Lightning kills more than 100 in northern India

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Lightning strikes are common in India during heavy monsoon rains.

More than 100 people in northern India have been killed by dozens of lightning strikes across two states in recent days, officials say.

The disaster management team in Bihar state said 83 were killed there, while another 20 were in hospital with injuries.

At least 20 more people are reported dead in neighbouring Uttar Pradesh.

Lightning strikes are common in India during heavy monsoon rains.

Meanwhile the rain and thunderstorms have caused widespread damage to trees and property.

The authorities have warned residents to be vigilant and stay indoors, as meteorologists forecast more bad weather.

Prime Minister Narendra Modi said relief efforts were under way and expressed condolences to the victims’ families.

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Media captionHelen Willetts explains why lightning strikes are so deadly in India

Bihar’s Disaster Management Minister Lakshmeshwar Rai told AFP this was one of the highest tolls from lightning the state had recorded in recent years. More than half the deaths were in the state’s northern and eastern districts, he said.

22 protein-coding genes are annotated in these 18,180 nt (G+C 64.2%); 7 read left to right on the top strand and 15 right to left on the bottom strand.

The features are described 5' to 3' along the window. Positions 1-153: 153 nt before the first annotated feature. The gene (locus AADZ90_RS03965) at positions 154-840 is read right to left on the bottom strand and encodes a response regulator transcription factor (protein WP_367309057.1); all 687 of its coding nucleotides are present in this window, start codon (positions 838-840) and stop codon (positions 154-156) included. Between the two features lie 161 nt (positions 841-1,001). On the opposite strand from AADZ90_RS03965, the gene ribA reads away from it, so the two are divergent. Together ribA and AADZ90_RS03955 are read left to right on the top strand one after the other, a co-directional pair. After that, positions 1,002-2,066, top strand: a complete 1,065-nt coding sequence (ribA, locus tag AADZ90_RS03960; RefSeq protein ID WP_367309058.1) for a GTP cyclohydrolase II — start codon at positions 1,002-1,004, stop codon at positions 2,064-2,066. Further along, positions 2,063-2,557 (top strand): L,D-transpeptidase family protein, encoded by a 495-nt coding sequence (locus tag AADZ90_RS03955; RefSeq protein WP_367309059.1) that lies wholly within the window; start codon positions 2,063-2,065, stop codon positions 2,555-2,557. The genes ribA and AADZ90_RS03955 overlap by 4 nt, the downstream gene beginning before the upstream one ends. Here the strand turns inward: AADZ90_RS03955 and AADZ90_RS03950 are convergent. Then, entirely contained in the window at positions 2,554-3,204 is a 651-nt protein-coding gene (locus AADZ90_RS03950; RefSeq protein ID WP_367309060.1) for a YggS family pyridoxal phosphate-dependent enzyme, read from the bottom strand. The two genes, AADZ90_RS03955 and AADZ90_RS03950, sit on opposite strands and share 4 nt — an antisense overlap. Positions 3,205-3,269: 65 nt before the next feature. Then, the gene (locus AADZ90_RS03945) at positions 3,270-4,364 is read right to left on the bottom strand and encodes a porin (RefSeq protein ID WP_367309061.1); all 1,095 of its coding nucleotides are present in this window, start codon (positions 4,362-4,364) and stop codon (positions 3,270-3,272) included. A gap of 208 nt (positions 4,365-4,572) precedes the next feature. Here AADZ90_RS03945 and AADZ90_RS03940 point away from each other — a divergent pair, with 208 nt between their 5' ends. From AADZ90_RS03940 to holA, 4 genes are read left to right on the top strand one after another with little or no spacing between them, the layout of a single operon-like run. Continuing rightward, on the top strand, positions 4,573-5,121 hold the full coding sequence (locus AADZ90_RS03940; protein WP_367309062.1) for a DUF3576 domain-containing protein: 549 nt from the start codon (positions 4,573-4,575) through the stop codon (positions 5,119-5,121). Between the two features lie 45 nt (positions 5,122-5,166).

In Uttar Pradesh most of the deaths occurred in Deoria district close to the Nepal border and the holy city of Prayagraj, authorities said.

More than 2,300 people were killed by lightning in India in 2018, according to the National Crime Records Bureau and at least 2,000 people have died in lightning strikes every year since 2005.

One of the reasons cited for the high number of deaths is the large number of people working outdoors in India compared to other parts of the world, which makes them more vulnerable.

In 2018 the southern Indian state of Andhra Pradesh recorded 36,749 lightning strikes in just 13 hours.

Safety tips when lightning strikes

  • Seek shelter inside a large building or a car
  • Get out of wide, open spaces and away from exposed hilltops
  • If you have nowhere to shelter, make yourself as small a target as possible by crouching down with your feet together, hands on knees and head tucked in
  • Do not shelter beneath tall or isolated trees
  • If you are on water, get to the shore and off wide, open beaches as quickly as possible

Source: Royal Society for the Prevention of Accidents

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